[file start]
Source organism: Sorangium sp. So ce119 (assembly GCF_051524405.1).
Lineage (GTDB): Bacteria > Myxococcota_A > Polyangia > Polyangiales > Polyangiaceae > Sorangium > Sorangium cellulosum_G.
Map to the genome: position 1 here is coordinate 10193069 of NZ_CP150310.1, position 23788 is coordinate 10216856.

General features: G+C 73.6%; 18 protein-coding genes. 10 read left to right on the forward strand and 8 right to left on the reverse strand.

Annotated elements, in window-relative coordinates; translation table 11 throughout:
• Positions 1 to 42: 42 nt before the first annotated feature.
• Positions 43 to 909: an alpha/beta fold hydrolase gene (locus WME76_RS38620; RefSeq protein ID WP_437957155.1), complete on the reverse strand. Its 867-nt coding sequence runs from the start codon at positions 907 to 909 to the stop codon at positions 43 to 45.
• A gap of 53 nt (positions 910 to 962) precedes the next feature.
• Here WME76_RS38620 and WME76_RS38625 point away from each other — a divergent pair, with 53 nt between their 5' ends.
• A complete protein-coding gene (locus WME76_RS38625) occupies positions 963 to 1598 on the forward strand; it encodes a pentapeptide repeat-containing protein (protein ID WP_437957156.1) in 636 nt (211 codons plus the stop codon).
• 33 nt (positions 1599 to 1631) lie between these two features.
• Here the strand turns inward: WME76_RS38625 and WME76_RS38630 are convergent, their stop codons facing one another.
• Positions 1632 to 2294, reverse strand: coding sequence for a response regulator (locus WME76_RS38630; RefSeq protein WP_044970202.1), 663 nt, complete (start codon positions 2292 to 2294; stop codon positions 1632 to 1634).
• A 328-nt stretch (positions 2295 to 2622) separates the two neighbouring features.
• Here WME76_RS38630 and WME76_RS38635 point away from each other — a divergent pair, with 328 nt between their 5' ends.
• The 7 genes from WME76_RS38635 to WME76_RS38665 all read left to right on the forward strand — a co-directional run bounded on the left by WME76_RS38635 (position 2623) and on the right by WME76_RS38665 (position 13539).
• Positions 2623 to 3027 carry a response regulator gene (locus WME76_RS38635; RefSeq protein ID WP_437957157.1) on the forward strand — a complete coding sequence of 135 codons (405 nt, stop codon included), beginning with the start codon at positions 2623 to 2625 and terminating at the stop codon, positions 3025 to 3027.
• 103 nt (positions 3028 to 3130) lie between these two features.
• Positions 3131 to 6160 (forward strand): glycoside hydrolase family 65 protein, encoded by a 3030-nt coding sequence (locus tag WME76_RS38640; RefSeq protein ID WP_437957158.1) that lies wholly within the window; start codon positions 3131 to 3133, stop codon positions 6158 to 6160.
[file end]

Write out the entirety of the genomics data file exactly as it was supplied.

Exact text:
Source organism: Sorangium sp. So ce119 (assembly GCF_051524405.1).
Lineage (GTDB): Bacteria > Myxococcota_A > Polyangia > Polyangiales > Polyangiaceae > Sorangium > Sorangium cellulosum_G.
Map to the genome: position 1 here is coordinate 10193069 of NZ_CP150310.1, position 23788 is coordinate 10216856.

General features: G+C 73.6%; 18 protein-coding genes. 10 read left to right on the forward strand and 8 right to left on the reverse strand.

Annotated elements, in window-relative coordinates; translation table 11 throughout:
• Positions 1 to 42: 42 nt before the first annotated feature.
• Positions 43 to 909: an alpha/beta fold hydrolase gene (locus WME76_RS38620; RefSeq protein ID WP_437957155.1), complete on the reverse strand. Its 867-nt coding sequence runs from the start codon at positions 907 to 909 to the stop codon at positions 43 to 45.
• A gap of 53 nt (positions 910 to 962) precedes the next feature.
• Here WME76_RS38620 and WME76_RS38625 point away from each other — a divergent pair, with 53 nt between their 5' ends.
• A complete protein-coding gene (locus WME76_RS38625) occupies positions 963 to 1598 on the forward strand; it encodes a pentapeptide repeat-containing protein (protein ID WP_437957156.1) in 636 nt (211 codons plus the stop codon).
• 33 nt (positions 1599 to 1631) lie between these two features.
• Here the strand turns inward: WME76_RS38625 and WME76_RS38630 are convergent, their stop codons facing one another.
• Positions 1632 to 2294, reverse strand: coding sequence for a response regulator (locus WME76_RS38630; RefSeq protein WP_044970202.1), 663 nt, complete (start codon positions 2292 to 2294; stop codon positions 1632 to 1634).
• A 328-nt stretch (positions 2295 to 2622) separates the two neighbouring features.
• Here WME76_RS38630 and WME76_RS38635 point away from each other — a divergent pair, with 328 nt between their 5' ends.
• The 7 genes from WME76_RS38635 to WME76_RS38665 all read left to right on the forward strand — a co-directional run bounded on the left by WME76_RS38635 (position 2623) and on the right by WME76_RS38665 (position 13539).
• Positions 2623 to 3027 carry a response regulator gene (locus WME76_RS38635; RefSeq protein ID WP_437957157.1) on the forward strand — a complete coding sequence of 135 codons (405 nt, stop codon included), beginning with the start codon at positions 2623 to 2625 and terminating at the stop codon, positions 3025 to 3027.
• 103 nt (positions 3028 to 3130) lie between these two features.
• Positions 3131 to 6160 (forward strand): glycoside hydrolase family 65 protein, encoded by a 3030-nt coding sequence (locus tag WME76_RS38640; RefSeq protein ID WP_437957158.1) that lies wholly within the window; start codon positions 3131 to 3133, stop codon positions 6158 to 6160.